When you wander among the majestic buildings that make up Shuri Castle in Okinawa, you might feel as if you have been transported deep into the past. However, these lovingly restored buildings are only decades old.
Nonetheless, they are steeped in history and many features of the castle are older than the recent renovations. There is much to see in and around the castle complex, from grand architecture to the exhibits inside the museums.
Shuri Castle is a five-minute bus ride (or a 15-20-minute walk) from Shuri Station on the Okinawa Monorail.
It can also be reached by bus from central Naha. Take the number one bus and get off at Shurijo Koen Iriguchi.
Shuri Ryusen is a short walk from Shuri Castle, on Shuriyamagawacho, and is open from 9am-6pm seven days a week.
Shuri was the capital of Okinawa until the 1870s. It is now part of Naha, the new capital
Shuri Castle is one of four castles designated by UNESCO as World Heritage Sites
The striking red tiles of the castle are a hallmark of Okinawa, and very different from castles elsewhere in Japan
The castle was built in the 13th century by Shunbajunki, the second king of Chuzan, and it was to play a key part in many of the struggles in the centuries that followed.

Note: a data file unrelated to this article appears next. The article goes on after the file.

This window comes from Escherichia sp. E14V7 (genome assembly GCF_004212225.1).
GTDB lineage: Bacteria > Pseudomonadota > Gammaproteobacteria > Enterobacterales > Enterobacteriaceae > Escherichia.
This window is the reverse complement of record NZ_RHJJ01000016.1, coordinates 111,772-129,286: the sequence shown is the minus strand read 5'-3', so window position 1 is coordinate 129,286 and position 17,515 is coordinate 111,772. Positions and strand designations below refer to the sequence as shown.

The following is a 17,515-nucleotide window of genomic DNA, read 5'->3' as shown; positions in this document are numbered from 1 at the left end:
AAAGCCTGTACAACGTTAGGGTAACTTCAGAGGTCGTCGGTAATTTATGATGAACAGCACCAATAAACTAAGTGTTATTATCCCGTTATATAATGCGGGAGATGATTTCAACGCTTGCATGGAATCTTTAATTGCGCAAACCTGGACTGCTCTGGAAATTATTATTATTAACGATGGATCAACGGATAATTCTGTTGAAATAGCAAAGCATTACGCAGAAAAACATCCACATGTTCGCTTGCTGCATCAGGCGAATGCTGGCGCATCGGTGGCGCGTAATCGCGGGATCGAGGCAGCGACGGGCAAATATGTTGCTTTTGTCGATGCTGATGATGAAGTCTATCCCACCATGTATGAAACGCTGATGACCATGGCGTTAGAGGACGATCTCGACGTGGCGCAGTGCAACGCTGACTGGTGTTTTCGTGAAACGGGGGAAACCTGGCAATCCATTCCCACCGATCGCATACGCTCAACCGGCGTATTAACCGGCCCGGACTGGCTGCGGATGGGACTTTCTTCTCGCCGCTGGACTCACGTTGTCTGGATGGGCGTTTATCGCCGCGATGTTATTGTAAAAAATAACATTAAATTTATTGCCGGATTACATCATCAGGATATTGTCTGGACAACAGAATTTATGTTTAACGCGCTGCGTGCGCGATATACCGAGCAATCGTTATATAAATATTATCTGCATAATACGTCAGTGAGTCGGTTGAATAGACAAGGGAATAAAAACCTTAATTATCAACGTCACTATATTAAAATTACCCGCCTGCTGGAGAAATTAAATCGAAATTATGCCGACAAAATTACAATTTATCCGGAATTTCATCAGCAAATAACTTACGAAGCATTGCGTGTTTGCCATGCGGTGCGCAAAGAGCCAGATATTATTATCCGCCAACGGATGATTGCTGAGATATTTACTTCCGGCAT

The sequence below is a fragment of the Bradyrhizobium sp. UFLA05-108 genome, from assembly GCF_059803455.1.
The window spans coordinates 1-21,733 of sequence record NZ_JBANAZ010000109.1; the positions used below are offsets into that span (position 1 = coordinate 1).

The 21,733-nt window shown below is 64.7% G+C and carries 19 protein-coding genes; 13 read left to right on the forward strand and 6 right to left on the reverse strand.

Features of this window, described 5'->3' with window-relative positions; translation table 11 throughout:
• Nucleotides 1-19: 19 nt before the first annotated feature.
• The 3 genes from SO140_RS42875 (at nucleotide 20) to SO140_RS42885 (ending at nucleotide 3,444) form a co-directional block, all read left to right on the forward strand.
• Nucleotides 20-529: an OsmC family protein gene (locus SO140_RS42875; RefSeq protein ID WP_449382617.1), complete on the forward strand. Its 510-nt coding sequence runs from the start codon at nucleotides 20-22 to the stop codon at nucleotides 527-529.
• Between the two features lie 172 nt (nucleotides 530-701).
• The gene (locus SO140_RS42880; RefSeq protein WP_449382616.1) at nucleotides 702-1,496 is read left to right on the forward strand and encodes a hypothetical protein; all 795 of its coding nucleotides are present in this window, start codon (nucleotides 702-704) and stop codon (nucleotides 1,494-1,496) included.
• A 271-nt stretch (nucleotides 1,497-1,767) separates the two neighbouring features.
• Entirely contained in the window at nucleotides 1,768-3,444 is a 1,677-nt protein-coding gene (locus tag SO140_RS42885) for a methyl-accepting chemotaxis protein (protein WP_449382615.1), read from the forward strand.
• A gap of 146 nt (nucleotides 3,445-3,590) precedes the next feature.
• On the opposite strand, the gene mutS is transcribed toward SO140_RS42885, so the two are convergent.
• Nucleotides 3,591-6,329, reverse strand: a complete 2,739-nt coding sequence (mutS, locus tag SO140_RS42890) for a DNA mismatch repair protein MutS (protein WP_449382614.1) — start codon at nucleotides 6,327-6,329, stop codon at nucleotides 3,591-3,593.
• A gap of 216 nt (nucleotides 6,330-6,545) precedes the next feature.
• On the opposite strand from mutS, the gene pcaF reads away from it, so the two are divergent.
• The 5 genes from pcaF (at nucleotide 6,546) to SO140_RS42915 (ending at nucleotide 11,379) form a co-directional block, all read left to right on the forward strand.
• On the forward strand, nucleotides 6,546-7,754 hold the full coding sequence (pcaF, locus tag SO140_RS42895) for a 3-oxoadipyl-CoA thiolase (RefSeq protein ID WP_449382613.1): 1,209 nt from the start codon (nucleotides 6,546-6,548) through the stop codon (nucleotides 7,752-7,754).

Shuri Castle has been destroyed many times over the centuries, each time rising again from the ashes. Most recently, the castle was bombed in the 1945 Battle of Okinawa and the castle you see before you today was reconstructed in 1992.
The castle stands on top of a hill, providing a commanding view of Naha. The interior of the main building has been restored in its original style, while the North and South Halls have modern museums inside. Check out the exhibits, which bring to life the history of the Ryukyu Kingdom.
Don't miss out on a visit to Shurei-mon Gate - originally built in the early 16th century by King Sho Sei. It was used for ceremonial entrances to the castle, and you can't help but feel regal as you walk beneath the seven-meter high red-tiled roof. The gate, like the castle, has been destroyed many times and was last rebuilt in 1958.
To commemorate the 28th G8 summit, which was held in Okinawa, a 2000 yen note was specially printed, featuring a picture of Shurei-mon Gate. Incidentally, the word shurei is often confused with Shuri, but it is actually a Chinese word meaning "eternal courtesy".